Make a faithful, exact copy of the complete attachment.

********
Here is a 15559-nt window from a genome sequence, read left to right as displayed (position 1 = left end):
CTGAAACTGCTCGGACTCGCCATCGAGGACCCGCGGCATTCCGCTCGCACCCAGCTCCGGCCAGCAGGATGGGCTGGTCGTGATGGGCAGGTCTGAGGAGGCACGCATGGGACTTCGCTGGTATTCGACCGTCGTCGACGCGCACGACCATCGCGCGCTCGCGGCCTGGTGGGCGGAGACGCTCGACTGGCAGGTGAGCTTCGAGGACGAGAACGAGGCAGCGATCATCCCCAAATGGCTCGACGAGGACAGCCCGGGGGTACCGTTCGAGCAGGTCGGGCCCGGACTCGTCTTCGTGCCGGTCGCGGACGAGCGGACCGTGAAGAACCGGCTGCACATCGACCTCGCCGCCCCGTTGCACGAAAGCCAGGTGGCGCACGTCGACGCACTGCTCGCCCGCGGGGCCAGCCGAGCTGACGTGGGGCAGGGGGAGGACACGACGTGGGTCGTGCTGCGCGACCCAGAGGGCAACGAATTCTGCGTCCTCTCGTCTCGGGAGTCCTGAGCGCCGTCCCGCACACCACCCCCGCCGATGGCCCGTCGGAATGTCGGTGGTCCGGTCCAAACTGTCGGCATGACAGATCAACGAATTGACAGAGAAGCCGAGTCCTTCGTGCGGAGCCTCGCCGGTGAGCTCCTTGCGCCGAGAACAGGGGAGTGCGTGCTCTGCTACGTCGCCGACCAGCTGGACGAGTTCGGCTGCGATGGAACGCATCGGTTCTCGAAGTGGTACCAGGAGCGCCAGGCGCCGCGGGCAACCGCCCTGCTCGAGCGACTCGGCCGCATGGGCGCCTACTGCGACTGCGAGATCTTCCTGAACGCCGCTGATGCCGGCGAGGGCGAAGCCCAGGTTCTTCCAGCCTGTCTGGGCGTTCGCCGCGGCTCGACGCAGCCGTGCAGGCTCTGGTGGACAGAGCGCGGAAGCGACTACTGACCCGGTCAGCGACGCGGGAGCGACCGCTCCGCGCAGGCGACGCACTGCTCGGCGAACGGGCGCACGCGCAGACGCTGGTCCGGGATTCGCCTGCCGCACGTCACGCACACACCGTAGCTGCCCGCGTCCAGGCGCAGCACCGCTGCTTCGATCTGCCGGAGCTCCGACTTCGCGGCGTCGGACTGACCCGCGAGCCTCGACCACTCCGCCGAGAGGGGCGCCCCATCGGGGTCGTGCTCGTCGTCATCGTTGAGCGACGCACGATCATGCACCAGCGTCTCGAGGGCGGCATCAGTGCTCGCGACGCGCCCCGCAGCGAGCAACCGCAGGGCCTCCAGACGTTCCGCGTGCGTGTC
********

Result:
Here is a 15559-nt window from a genome sequence, read left to right as displayed (position 1 = left end):
CTGAAACTGCTCGGACTCGCCATCGAGGACCCGCGGCATTCCGCTCGCACCCAGCTCCGGCCAGCAGGATGGGCTGGTCGTGATGGGCAGGTCTGAGGAGGCACGCATGGGACTTCGCTGGTATTCGACCGTCGTCGACGCGCACGACCATCGCGCGCTCGCGGCCTGGTGGGCGGAGACGCTCGACTGGCAGGTGAGCTTCGAGGACGAGAACGAGGCAGCGATCATCCCCAAATGGCTCGACGAGGACAGCCCGGGGGTACCGTTCGAGCAGGTCGGGCCCGGACTCGTCTTCGTGCCGGTCGCGGACGAGCGGACCGTGAAGAACCGGCTGCACATCGACCTCGCCGCCCCGTTGCACGAAAGCCAGGTGGCGCACGTCGACGCACTGCTCGCCCGCGGGGCCAGCCGAGCTGACGTGGGGCAGGGGGAGGACACGACGTGGGTCGTGCTGCGCGACCCAGAGGGCAACGAATTCTGCGTCCTCTCGTCTCGGGAGTCCTGAGCGCCGTCCCGCACACCACCCCCGCCGATGGCCCGTCGGAATGTCGGTGGTCCGGTCCAAACTGTCGGCATGACAGATCAACGAATTGACAGAGAAGCCGAGTCCTTCGTGCGGAGCCTCGCCGGTGAGCTCCTTGCGCCGAGAACAGGGGAGTGCGTGCTCTGCTACGTCGCCGACCAGCTGGACGAGTTCGGCTGCGATGGAACGCATCGGTTCTCGAAGTGGTACCAGGAGCGCCAGGCGCCGCGGGCAACCGCCCTGCTCGAGCGACTCGGCCGCATGGGCGCCTACTGCGACTGCGAGATCTTCCTGAACGCCGCTGATGCCGGCGAGGGCGAAGCCCAGGTTCTTCCAGCCTGTCTGGGCGTTCGCCGCGGCTCGACGCAGCCGTGCAGGCTCTGGTGGACAGAGCGCGGAAGCGACTACTGACCCGGTCAGCGACGCGGGAGCGACCGCTCCGCGCAGGCGACGCACTGCTCGGCGAACGGGCGCACGCGCAGACGCTGGTCCGGGATTCGCCTGCCGCACGTCACGCACACACCGTAGCTGCCCGCGTCCAGGCGCAGCACCGCTGCTTCGATCTGCCGGAGCTCCGACTTCGCGGCGTCGGACTGACCCGCGAGCCTCGACCACTCCGCCGAGAGGGGCGCCCCATCGGGGTCGTGCTCGTCGTCATCGTTGAGCGACGCACGATCATGCACCAGCGTCTCGAGGGCGGCATCAGTGCTCGCGACGCGCCCCGCAGCGAGCAACCGCAGGGCCTCCAGACGTTCCGCGTGCGTGTC